STD Quarterly-Nightclubs join effort to stem STD spread
San Francisco public health officials and local club owners have joined forces to promote testing for sexually transmitted diseases (STDs) by offering free admission or a free drink to those who get tested.
While it is early in the promotion period, project organizers believe the "free passes" are putting the San Francisco Department of Public Health’s City Clinic on the radar screen of club patrons, says Larry Hanbrook, community health specialist in the community-based STD services unit of the Department’s STD Prevention and Control Services.
Recent data indicate increases in sexual risk taking among men who have sex with men (MSM) in a growing number of cities in the United States, including San Francisco.1 The rise in sexually transmitted diseases (STDs) in this population is of concern, since STDs enhance the risk of sexually transmitted HIV infection.2
A target population for the San Francisco project is young gay men who are now experiencing the club scene, says Hanbrook. These young men are not aware of the increase in STDs and the need to protect themselves in light of the risk for HIV, says Hanbrook.
"Even if people don’t come into the clinic, at least it will put the clinic on the radar screen," says Hanbrook. "
Four popular clubs are participating in the promotion, which kicked off during April, observed as STD Awareness Month in San Francisco, says Hanbrook. Three are offering free admission as an incentive; one club, which does not charge admission, is offering a free drink.
When patrons enter a participating club, they are presented a business card-sized foldover card. The front flap resembles a theater ticket, with the headline, "Free Pass." Underneath the headline, the card instructs patrons to take the pass to the City Clinic, get a checkup, have the card stamped, and return it for a free entry or a free drink.
The inside of the card carries the message that many STDs may have symptoms, but they are not always apparent. Each card is site-specific, stating that "[name of club] wants to support your sexual health." Directions to the clinic are included, as are its operating hours. Cost for the project was low - under $100 for card production, says Hanbrook. The clubs are underwriting the entry or drink incentives. Hanbrook says he approached the clubs with the idea for the pilot project, and the owners readily agreed to join with the health department.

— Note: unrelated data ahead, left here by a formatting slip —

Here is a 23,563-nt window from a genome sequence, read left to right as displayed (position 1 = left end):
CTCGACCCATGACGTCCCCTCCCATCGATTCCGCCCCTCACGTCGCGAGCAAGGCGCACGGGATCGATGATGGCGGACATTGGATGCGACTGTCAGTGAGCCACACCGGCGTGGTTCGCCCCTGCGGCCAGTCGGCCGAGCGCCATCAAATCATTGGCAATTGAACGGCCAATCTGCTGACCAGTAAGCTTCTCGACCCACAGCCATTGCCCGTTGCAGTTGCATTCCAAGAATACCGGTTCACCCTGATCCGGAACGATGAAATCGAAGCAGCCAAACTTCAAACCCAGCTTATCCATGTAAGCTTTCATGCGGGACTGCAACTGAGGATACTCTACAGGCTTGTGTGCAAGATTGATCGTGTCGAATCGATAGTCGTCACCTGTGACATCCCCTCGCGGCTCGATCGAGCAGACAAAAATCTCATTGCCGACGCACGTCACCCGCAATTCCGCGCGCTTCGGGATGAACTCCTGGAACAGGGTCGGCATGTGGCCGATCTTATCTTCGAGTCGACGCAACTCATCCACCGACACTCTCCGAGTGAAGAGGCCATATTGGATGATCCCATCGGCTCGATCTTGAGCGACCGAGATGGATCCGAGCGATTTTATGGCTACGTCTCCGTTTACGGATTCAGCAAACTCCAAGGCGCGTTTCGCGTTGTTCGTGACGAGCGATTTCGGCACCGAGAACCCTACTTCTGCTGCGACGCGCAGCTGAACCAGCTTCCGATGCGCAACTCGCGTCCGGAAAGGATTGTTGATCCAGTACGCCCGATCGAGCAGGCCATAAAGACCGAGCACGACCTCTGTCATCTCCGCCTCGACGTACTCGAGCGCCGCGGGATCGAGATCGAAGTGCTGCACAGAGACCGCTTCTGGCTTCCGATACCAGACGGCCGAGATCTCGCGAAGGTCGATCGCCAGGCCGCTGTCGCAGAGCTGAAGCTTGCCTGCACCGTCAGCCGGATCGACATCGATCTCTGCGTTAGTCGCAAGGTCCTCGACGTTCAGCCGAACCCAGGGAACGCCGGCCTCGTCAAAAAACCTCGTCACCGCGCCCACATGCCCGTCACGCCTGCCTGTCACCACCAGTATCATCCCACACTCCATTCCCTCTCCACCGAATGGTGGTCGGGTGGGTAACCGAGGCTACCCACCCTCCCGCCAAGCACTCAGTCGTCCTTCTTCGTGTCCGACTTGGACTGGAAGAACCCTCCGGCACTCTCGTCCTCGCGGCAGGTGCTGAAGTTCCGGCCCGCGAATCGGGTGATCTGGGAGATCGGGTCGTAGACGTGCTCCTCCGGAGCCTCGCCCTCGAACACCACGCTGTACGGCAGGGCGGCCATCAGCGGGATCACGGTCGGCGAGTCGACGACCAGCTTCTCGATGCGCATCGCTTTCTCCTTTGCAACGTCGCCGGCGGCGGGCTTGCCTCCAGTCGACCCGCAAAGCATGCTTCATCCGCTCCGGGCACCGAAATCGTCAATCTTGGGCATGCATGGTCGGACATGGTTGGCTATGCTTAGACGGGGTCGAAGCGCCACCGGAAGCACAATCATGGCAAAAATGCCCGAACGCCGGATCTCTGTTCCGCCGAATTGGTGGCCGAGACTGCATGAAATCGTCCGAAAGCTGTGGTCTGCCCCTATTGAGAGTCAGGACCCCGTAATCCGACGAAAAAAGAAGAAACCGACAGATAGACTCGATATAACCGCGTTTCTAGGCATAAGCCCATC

Stemming the spread
Health departments across the nation have recognized the increases in sexual risk behaviors, STDs, and - in San Francisco - HIV in men who have sex with men, says Jeffrey Klausner, MD, MPH, director of the city’s STD Prevention and Control Services and assistant professor of medicine at the University of California, San Francisco. These increases are of great concern because they come after years of reduced sexual risk behaviors and dramatic declines in STD and HIV incidence in the MSM population, he says.
According to Klausner, many factors play into the increases: decreased concern about the seriousness of HIV infection and AIDS related to recent advances in HIV treatment; persons with HIV living longer and healthier lives and having restored interest and participation in sex; a decreased community focus on HIV prevention; misperceptions about the transmissibility of HIV while persons are on HIV therapy; the continued influx of sexually active gay men into urban centers where the community memory of AIDS devastation has waned; and possibly, safe sex exhaustion among gay men without exposure to effective safer sex maintenance interventions.
Regardless of what is driving the increases in STDs, health departments must respond, contends Klausner. The San Francisco health department is participating in the media campaign, "HIV Stops With Me," which encourages persons with HIV to take responsibility. The San Francisco campaign combines multiple strategies, such as mass media, support groups, social events, community forums, provider training, and outreach, to help HIV-positive gay and bisexual men gain and use the skills necessary to prevent new HIV transmissions. (Check out components of the San Francisco campaign at www.hivstopswithme.org.)
Guidance for STD Clinical Preventive Services for Persons Infected with HIV, a new publication from the California STD Controllers Association and the Sacramento-based California Conference of Local AIDS Directors, recommends routine sexual health assessments and screening in persons infected with HIV, states Klausner. The document can be downloaded free of charge as an Adobe Acrobat PDF file at www.dph.sf.ca.us/sfcity clinic/info/bulletin%204_18.pdf.
"The key message that every patient needs to understand is that the sign of a good provider is
For more information on the San Francisco program, contact:
• Larry Hanbrook, Community-Based STD Services Unit, STD Prevention and Control Services, San Francisco Department of Public Health, 1360 Mission St., Suite 401, San Francisco, CA 94103. E-mail: larry_hanbrook@ dph.sf.ca.us.
one who asks about sexual health and screens for STDs, when appropriate," says Klausner. "Pro-fessional organizations and public health agencies have advocated for sexual health to become an important part of every clinical examination, but not until patients expect this from providers will providers practice behavior change."
1. Centers for Disease Control and Prevention. Consultation on recent trends in STD and HIV morbidity and risk behaviors among MSM. Meeting Report. Atlanta. Oct. 30-31, 2000.
2. Wasserheit JN. Epidemiologic synergy. Interrelation-ships between human immunodeficiency virus infection and other sexually transmitted diseases. Sex Transm Dis 1992; 9:61-77.